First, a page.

He comes by it rightly. His paternal grandparents were stars of Yiddish theater. He was born in Hollywood in 1944 to Theodor and Roberta Thomas, who were also musically and theatrically inclined. Precociously musical, he started conducting "by accident," he said, when he was 13, and he formed ensembles three or four years later. Put forward by his teacher Ingolf Dahl, he played piano and conducted in premieres of works by Dahl, Copland, Stravinsky, Pierre Boulez, Karlheinz Stockhausen and William Kraft, often with the composer present.

He graduated from the University of Southern California in 1967 and won a conducting fellowship at the Tanglewood Festival in Massachusetts the next year. There he encountered Leonard Bernstein, who would loom over him like a shadow for two decades. Mr. Thomas began to seem the obvious heir to Bernstein's mantle as the American maestro. His gifts were similar: a prodigious natural musicality and a communicative gift as much verbal as musical.

Mr. Thomas moved in quick succession from assistant conductor to associate conductor to principal guest conductor of the Boston Symphony. He was music director of the Buffalo Philharmonic from 1971 to 1979 and director of the Young People's Concerts of the New York Philharmonic for several of those years. He was principal guest conductor of the Los Angeles Philharmonic from 1981 to 1985. Meanwhile, he had sowed wild oats, including an involvement with drugs that led to an arrest in 1978. This, and a widespread perception of brattiness or arrogance on his part, deflected his rise to superstardom.

Mr. Thomas began to chart an original and quieter course in 1987, when he founded the New World Symphony, a training ensemble for young musicians in Miami, which continues to thrive. The next year he became principal conductor of the London Symphony, where he stayed until 1995. He is now its principal guest conductor.

Through it all, he maintained a relationship with Bernstein until his death in 1990. This reporter fondly recalls a rollicking performance of a four-hand version of Stravinsky's "Rite of Spring" in 1981 at Alice Tully Hall in which the commanding Bernstein all but elbowed Mr. Thomas off the bench and Stravinsky out of the picture.

When the subject of the Bernstein legacy comes up, as it must, Mr. Thomas bristles. "I suppose I thought it was inevitable that you would ask me this," he said wearily, "because in almost any interview I ever do, people ask me this."

So? "As it was all happening, I couldn't perceive it in that way," he said. "I was too busy living life and learning pieces I had to learn. But of course Lenny himself introduced me the way Schumann introduced Brahms. I think he couldn't have perceived how difficult that sometimes was, because I had to lead my own life and make my own mistakes. I couldn't be that next musical messiah that some people wanted me to be. I was a young guy learning a lot. And I never stopped learning."

One moment Mr. Thomas, now seasoned, compares the orchestral enterprise to filmmaking. "It's very clear to me that I am not giving the performance," he said. "I am like a director who has the luxury of being able to see the big scene and be very helpful at focusing the ensemble and encouraging a section or an individual soloist to deliver a line expressively. The vision for the future of orchestral-music playing is that it can become much more soloistic and much more personal than was heretofore imagined."

The next moment he likens the orchestra to a large company, with all its directors, shareholders and the like. The San Francisco Symphony is in fact a large corporation, with an annual budget of $47 million and an endowment of $140 million (down from $190 million, largely because of plummeting technology stocks). These compare, for example, with the Philadelphia Orchestra's budget of $35 million and endowment of $75 million.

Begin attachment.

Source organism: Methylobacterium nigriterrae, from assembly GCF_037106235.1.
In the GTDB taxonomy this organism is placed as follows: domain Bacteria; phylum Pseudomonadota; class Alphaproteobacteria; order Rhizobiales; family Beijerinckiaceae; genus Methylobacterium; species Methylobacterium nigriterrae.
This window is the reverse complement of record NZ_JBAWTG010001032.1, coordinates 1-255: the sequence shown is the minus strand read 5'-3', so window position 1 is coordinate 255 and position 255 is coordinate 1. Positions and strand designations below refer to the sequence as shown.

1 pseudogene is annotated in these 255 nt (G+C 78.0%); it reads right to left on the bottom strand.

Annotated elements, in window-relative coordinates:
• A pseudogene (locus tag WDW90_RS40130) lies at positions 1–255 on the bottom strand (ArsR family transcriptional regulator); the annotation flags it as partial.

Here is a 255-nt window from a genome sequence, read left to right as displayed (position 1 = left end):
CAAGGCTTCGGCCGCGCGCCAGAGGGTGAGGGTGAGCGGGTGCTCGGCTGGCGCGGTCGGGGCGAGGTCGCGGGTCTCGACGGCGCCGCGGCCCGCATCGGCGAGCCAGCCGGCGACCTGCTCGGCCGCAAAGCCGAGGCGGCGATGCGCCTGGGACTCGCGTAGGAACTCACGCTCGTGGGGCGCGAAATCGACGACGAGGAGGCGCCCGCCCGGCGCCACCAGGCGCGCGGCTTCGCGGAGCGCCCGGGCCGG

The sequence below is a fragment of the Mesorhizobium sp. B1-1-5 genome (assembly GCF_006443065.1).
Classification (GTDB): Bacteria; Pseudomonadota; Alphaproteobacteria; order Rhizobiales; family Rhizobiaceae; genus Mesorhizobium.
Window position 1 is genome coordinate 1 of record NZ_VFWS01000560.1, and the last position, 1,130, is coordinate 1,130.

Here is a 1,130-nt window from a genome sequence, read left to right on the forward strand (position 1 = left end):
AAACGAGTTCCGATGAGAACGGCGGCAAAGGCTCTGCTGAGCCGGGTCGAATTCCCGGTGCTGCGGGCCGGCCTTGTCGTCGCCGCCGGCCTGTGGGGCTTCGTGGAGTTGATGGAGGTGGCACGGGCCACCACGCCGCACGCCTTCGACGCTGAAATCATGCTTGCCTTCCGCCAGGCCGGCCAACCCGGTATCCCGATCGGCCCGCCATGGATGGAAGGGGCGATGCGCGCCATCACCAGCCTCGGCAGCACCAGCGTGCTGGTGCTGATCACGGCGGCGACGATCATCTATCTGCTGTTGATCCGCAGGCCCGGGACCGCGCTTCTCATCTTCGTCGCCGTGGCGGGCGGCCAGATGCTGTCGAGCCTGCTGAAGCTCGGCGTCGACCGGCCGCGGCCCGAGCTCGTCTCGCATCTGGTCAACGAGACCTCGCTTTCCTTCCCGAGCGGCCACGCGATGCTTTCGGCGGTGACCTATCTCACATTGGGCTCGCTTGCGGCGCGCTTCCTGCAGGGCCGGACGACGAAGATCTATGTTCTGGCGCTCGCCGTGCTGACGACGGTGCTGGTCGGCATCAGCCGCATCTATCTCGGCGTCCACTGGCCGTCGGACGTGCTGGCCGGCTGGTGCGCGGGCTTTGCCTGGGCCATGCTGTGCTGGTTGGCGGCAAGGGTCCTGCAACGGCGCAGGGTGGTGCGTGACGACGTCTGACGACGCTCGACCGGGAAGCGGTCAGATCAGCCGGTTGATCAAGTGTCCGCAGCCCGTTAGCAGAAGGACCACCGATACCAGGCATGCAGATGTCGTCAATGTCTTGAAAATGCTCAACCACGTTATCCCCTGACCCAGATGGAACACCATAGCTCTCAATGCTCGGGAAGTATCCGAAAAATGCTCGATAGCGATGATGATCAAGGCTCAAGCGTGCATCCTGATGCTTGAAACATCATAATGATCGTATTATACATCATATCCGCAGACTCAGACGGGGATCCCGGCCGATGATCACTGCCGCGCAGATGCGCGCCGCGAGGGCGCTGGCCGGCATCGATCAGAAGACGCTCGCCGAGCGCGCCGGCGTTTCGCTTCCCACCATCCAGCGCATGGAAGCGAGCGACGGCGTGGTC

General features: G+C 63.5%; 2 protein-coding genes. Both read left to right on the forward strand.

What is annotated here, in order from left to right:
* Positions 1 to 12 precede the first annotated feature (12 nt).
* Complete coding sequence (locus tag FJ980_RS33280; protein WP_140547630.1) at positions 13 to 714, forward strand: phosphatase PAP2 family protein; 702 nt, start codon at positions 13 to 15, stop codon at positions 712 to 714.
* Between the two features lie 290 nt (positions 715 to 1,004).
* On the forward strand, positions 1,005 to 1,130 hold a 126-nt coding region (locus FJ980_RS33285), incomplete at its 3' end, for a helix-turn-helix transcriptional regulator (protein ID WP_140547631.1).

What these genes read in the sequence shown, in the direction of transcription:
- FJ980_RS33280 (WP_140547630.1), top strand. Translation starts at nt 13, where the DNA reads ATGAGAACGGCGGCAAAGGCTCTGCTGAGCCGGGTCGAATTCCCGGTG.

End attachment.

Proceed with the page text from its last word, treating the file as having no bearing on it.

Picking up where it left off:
With some justice, administrators of the San Francisco Symphony and the Los Angeles Philharmonic have long complained of persistent references to the Big Five American orchestras (with New York, Boston and Philadelphia, the Cleveland Orchestra and the Chicago Symphony). The distinction was originally based on size of budget and other factors, like recording (which is everywhere in disarray) and touring (which has become more or less universal).

What counts for more, in any case, is sheer quality, these days typically based on chemistry, as with Christoph von Dohnanyi and the Cleveland Orchestra. On that score, San Francisco seems better placed than ever to challenge the longer-established institutions. And in terms of the criteria urged on orchestras in their recent music-director searches — notably, an interest in thematic programming, contemporary repertory and American composers — San Francisco is far ahead of the game.

"I think my role here has become clear in that I certainly have brought a lot of conservative members of the public into a greater state of appreciation of what new music of various kinds has to offer," Mr. Thomas said. "But also I've been working at really getting young audience members who would primarily only be interested in Mavericks sort of repertoire to recognize that Beethoven and Schubert and Debussy have a lot to offer to them, that they have to open their ears just as much.

"In some ways, I think that's the more difficult part of the process, because with really contemporary music, there are so many sonic hooks, with lots of percussion and dynamic extremes and things that people who are not necessarily classical-music followers can relate to. What separates a lot of the audience from classical music is that it's as if they were going to hear a play in a language that they don't speak, or don't speak well."

Mr. Thomas took leave of performing last summer to compose, as he plans to do in future. He was working on a commission for the soprano Renée Fleming, "Poems of Emily Dickinson," to be performed this month and next in San Francisco. He is also writing orchestral pieces. More whimsically, he recently dashed off a ditty for Ms. Bechtle, the departing president, "It's Tough to Be a Cowgirl When You're President of the Sym-pho-nee."

Mr. Thomas describes his musical task now as connecting the dots between the various experiences in his life. For one thing, he is still grappling with the disparate influences of his youth, from the "clarity" of music and performances by Stravinsky and Boulez to the "luxuriousness" of performances by Heifetz and Piatigorsky.

Showing a visitor out, Mr. Thomas removed a framed manuscript miniature from the wall and played through it twice at the piano with obvious delight. It sounded sweet but just a bit prickly, like fractured Satie. It turned out to be an unpublished piece by John Cage. Clearly, Mr. Thomas's affinity with musical mavericks runs deep.